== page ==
I started with some non skid shelf liner (shown in the first picture) to keep him from sliding down. The liner tends to float, so I put a hand towel over it to hold it down and to make it comfy. The tub has molded sides to hold the baby in position while they are laying in the tub. You can take a rolled up receiving blanket and set it across the molded part to help support his neck. As you can see in the last picture, it makes for a happy baby. It may seem a bit elaborate, but we went from a baby that cried through his bath and a Mommy who was really stressed through the bath, to a baby that liked to sit in his bath for a half an hour, happily splashing away.
Medical Equipment Rental
This is another one of those things that you don't realize is available until you need it. Owen needed to have a pulse-ox (pulse-oxygen) monitor on him most of the time when he was very small because his large head would sink down and collapse his airway. I knew we would need one when we got home and I was shocked when I Googled them and saw how expensive they were and knew that we couldn't cover that cost. When I told the nurse about this she explained the wonders of medical equipment rental and how it is covered by insurance. There are many, many companies out there that rent medical equipment of all types. The hospital called one of these companies and had a really nice pulse-ox delivered to my hospital room before we even left. It had a battery pack so that it could be used in the car on our ride home. They also sent us home with a feeding pump (which we never used), oxygen tanks and a suction machine. It felt like we were bringing half the hospital home with us, but we also felt that we were ready to deal with anything that might come up.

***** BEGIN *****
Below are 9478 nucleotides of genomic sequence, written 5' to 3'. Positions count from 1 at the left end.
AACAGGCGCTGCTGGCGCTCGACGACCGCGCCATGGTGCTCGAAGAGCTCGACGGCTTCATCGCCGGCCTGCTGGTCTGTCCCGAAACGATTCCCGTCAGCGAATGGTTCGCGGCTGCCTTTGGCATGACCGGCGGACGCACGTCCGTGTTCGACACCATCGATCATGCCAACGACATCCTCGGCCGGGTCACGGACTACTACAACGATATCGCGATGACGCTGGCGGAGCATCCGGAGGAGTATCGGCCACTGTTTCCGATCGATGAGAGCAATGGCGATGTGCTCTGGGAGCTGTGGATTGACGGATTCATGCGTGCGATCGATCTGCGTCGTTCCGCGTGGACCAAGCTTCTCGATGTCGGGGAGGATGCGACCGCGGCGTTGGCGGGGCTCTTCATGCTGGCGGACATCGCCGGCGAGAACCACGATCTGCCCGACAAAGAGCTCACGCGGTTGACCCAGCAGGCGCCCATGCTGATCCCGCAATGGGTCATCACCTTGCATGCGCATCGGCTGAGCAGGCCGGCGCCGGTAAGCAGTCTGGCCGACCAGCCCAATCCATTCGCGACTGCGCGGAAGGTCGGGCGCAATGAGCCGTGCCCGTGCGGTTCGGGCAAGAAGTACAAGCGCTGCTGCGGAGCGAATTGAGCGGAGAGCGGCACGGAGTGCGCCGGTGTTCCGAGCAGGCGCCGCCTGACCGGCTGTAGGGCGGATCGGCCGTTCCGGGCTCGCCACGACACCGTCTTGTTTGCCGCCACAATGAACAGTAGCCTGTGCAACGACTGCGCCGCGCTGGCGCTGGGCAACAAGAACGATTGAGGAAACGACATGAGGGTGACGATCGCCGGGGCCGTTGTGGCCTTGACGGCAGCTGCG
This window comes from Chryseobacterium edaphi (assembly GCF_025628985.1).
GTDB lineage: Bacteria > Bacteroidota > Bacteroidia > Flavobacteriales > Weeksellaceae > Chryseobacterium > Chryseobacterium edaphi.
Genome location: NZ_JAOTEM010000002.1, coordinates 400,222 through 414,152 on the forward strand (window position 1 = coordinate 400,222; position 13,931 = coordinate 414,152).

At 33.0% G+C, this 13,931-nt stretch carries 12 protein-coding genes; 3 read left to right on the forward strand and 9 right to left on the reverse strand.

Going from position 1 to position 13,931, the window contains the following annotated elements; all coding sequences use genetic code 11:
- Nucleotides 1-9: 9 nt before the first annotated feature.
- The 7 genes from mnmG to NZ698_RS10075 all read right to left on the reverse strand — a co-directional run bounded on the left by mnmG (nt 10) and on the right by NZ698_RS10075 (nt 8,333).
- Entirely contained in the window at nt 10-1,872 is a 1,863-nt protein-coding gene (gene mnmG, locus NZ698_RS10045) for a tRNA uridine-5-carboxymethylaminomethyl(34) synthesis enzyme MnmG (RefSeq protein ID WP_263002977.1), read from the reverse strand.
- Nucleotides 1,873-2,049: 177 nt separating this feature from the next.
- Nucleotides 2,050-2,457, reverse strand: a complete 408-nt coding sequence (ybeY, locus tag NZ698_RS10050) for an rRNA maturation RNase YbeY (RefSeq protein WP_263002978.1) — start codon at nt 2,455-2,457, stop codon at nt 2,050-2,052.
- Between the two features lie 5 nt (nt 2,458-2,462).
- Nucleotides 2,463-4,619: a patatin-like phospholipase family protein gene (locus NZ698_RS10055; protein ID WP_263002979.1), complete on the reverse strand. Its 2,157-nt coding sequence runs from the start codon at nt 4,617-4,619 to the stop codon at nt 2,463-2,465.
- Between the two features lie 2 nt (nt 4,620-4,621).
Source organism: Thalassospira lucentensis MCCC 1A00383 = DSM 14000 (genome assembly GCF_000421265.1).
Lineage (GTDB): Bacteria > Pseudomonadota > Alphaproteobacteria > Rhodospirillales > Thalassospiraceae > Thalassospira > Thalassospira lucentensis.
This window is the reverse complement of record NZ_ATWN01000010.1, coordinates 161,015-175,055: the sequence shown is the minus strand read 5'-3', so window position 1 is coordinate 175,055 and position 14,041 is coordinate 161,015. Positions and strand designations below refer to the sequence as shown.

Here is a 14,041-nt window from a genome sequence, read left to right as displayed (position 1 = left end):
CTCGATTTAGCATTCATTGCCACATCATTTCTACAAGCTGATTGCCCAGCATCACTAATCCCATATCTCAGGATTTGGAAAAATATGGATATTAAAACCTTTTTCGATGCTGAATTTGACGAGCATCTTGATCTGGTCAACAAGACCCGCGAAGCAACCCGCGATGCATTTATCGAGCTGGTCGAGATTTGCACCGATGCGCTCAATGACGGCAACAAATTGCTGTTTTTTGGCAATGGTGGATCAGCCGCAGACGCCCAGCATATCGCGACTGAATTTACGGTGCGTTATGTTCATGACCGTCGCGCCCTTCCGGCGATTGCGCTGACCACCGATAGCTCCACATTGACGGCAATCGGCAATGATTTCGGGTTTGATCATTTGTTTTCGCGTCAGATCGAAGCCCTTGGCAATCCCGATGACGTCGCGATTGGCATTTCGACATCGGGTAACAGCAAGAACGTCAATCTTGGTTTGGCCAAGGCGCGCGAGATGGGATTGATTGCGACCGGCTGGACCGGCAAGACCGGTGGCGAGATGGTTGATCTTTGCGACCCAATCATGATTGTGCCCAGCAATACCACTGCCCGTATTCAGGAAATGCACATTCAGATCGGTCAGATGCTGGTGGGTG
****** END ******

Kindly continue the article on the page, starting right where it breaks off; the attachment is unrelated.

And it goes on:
Legal Disclaimer: While every effort has been made to make certain that the information contained in this website is accurate, it must be remembered that the content is managed by a parent, not by a doctor. Information contained here is for general support purposes only and is no substitute for the care of a physician.